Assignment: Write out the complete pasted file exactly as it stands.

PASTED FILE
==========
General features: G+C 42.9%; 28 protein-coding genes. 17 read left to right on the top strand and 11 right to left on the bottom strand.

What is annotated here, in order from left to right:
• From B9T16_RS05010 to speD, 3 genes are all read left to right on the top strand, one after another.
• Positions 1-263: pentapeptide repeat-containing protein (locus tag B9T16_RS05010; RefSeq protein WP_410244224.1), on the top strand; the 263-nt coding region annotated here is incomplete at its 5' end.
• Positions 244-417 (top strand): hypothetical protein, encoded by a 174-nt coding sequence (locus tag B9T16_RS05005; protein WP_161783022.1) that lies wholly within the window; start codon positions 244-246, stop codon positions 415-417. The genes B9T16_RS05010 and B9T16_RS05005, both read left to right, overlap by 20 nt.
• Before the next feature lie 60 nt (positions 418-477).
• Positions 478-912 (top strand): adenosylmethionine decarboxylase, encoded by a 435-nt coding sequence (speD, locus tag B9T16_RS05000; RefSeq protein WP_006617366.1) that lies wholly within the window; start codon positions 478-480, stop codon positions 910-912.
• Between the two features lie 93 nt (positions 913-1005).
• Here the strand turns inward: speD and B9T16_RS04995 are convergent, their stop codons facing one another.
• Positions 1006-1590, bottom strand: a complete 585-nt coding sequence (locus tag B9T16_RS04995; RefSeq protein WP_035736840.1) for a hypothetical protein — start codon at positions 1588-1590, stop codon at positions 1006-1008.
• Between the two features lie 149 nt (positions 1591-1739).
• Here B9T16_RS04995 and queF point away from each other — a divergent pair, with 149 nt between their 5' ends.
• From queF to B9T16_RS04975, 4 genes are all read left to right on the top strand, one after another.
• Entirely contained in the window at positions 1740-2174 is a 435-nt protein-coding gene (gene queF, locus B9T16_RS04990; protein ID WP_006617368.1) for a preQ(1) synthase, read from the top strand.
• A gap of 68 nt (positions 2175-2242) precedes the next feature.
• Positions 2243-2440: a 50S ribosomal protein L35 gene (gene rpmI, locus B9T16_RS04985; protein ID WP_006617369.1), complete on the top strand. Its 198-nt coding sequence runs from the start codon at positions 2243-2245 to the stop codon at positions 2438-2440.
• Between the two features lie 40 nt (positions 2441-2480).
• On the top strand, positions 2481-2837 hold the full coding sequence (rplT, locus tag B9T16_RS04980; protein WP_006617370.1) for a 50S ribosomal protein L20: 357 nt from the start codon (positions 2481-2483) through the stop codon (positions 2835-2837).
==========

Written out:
General features: G+C 42.9%; 28 protein-coding genes. 17 read left to right on the top strand and 11 right to left on the bottom strand.

What is annotated here, in order from left to right:
• From B9T16_RS05010 to speD, 3 genes are all read left to right on the top strand, one after another.
• Positions 1-263: pentapeptide repeat-containing protein (locus tag B9T16_RS05010; RefSeq protein WP_410244224.1), on the top strand; the 263-nt coding region annotated here is incomplete at its 5' end.
• Positions 244-417 (top strand): hypothetical protein, encoded by a 174-nt coding sequence (locus tag B9T16_RS05005; protein WP_161783022.1) that lies wholly within the window; start codon positions 244-246, stop codon positions 415-417. The genes B9T16_RS05010 and B9T16_RS05005, both read left to right, overlap by 20 nt.
• Before the next feature lie 60 nt (positions 418-477).
• Positions 478-912 (top strand): adenosylmethionine decarboxylase, encoded by a 435-nt coding sequence (speD, locus tag B9T16_RS05000; RefSeq protein WP_006617366.1) that lies wholly within the window; start codon positions 478-480, stop codon positions 910-912.
• Between the two features lie 93 nt (positions 913-1005).
• Here the strand turns inward: speD and B9T16_RS04995 are convergent, their stop codons facing one another.
• Positions 1006-1590, bottom strand: a complete 585-nt coding sequence (locus tag B9T16_RS04995; RefSeq protein WP_035736840.1) for a hypothetical protein — start codon at positions 1588-1590, stop codon at positions 1006-1008.
• Between the two features lie 149 nt (positions 1591-1739).
• Here B9T16_RS04995 and queF point away from each other — a divergent pair, with 149 nt between their 5' ends.
• From queF to B9T16_RS04975, 4 genes are all read left to right on the top strand, one after another.
• Entirely contained in the window at positions 1740-2174 is a 435-nt protein-coding gene (gene queF, locus B9T16_RS04990; protein ID WP_006617368.1) for a preQ(1) synthase, read from the top strand.
• A gap of 68 nt (positions 2175-2242) precedes the next feature.
• Positions 2243-2440: a 50S ribosomal protein L35 gene (gene rpmI, locus B9T16_RS04985; protein ID WP_006617369.1), complete on the top strand. Its 198-nt coding sequence runs from the start codon at positions 2243-2245 to the stop codon at positions 2438-2440.
• Between the two features lie 40 nt (positions 2441-2480).
• On the top strand, positions 2481-2837 hold the full coding sequence (rplT, locus tag B9T16_RS04980; protein WP_006617370.1) for a 50S ribosomal protein L20: 357 nt from the start codon (positions 2481-2483) through the stop codon (positions 2835-2837).